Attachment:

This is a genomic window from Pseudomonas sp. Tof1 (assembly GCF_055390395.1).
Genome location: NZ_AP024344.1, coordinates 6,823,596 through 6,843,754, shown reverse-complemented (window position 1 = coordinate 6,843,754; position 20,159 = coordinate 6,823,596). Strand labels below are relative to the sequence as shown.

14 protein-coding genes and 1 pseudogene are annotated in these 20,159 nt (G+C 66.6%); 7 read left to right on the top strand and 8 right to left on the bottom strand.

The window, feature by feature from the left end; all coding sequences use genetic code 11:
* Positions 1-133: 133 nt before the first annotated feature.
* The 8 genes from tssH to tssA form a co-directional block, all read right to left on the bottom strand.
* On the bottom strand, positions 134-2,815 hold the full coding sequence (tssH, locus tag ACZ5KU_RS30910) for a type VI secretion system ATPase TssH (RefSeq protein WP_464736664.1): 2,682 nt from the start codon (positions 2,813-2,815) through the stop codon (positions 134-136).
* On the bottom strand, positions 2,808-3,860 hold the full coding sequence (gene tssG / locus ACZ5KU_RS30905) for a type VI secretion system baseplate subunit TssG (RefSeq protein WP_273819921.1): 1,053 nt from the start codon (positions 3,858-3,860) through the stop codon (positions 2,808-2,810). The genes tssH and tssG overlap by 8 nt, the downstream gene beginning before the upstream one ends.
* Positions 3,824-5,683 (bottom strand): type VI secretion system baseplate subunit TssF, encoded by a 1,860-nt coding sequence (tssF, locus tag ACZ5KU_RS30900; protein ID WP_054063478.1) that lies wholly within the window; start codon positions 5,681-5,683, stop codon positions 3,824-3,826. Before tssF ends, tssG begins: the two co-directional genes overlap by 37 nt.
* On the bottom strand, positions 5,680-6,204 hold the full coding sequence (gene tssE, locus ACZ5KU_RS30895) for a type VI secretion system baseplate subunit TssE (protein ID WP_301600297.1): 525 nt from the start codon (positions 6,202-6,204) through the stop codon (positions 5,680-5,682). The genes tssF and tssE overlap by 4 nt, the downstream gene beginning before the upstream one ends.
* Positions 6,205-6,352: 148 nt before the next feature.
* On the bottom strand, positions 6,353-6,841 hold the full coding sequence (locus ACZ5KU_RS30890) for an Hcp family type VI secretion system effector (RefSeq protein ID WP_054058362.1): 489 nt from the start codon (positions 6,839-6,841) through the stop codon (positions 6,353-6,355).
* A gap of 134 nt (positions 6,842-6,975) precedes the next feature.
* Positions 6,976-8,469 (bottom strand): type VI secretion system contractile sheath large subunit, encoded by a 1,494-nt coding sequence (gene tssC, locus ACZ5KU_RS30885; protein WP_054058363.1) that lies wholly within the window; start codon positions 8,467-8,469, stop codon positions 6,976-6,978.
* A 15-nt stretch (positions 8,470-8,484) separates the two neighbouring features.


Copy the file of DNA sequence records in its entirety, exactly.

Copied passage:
This is a genomic window from Pseudomonas sp. Tof1 (assembly GCF_055390395.1).
Genome location: NZ_AP024344.1, coordinates 6,823,596 through 6,843,754, shown reverse-complemented (window position 1 = coordinate 6,843,754; position 20,159 = coordinate 6,823,596). Strand labels below are relative to the sequence as shown.

14 protein-coding genes and 1 pseudogene are annotated in these 20,159 nt (G+C 66.6%); 7 read left to right on the top strand and 8 right to left on the bottom strand.

The window, feature by feature from the left end; all coding sequences use genetic code 11:
* Positions 1-133: 133 nt before the first annotated feature.
* The 8 genes from tssH to tssA form a co-directional block, all read right to left on the bottom strand.
* On the bottom strand, positions 134-2,815 hold the full coding sequence (tssH, locus tag ACZ5KU_RS30910) for a type VI secretion system ATPase TssH (RefSeq protein WP_464736664.1): 2,682 nt from the start codon (positions 2,813-2,815) through the stop codon (positions 134-136).
* On the bottom strand, positions 2,808-3,860 hold the full coding sequence (gene tssG / locus ACZ5KU_RS30905) for a type VI secretion system baseplate subunit TssG (RefSeq protein WP_273819921.1): 1,053 nt from the start codon (positions 3,858-3,860) through the stop codon (positions 2,808-2,810). The genes tssH and tssG overlap by 8 nt, the downstream gene beginning before the upstream one ends.
* Positions 3,824-5,683 (bottom strand): type VI secretion system baseplate subunit TssF, encoded by a 1,860-nt coding sequence (tssF, locus tag ACZ5KU_RS30900; protein ID WP_054063478.1) that lies wholly within the window; start codon positions 5,681-5,683, stop codon positions 3,824-3,826. Before tssF ends, tssG begins: the two co-directional genes overlap by 37 nt.
* On the bottom strand, positions 5,680-6,204 hold the full coding sequence (gene tssE, locus ACZ5KU_RS30895) for a type VI secretion system baseplate subunit TssE (protein ID WP_301600297.1): 525 nt from the start codon (positions 6,202-6,204) through the stop codon (positions 5,680-5,682). The genes tssF and tssE overlap by 4 nt, the downstream gene beginning before the upstream one ends.
* Positions 6,205-6,352: 148 nt before the next feature.
* On the bottom strand, positions 6,353-6,841 hold the full coding sequence (locus ACZ5KU_RS30890) for an Hcp family type VI secretion system effector (RefSeq protein ID WP_054058362.1): 489 nt from the start codon (positions 6,839-6,841) through the stop codon (positions 6,353-6,355).
* A gap of 134 nt (positions 6,842-6,975) precedes the next feature.
* Positions 6,976-8,469 (bottom strand): type VI secretion system contractile sheath large subunit, encoded by a 1,494-nt coding sequence (gene tssC, locus ACZ5KU_RS30885; protein WP_054058363.1) that lies wholly within the window; start codon positions 8,467-8,469, stop codon positions 6,976-6,978.
* A 15-nt stretch (positions 8,470-8,484) separates the two neighbouring features.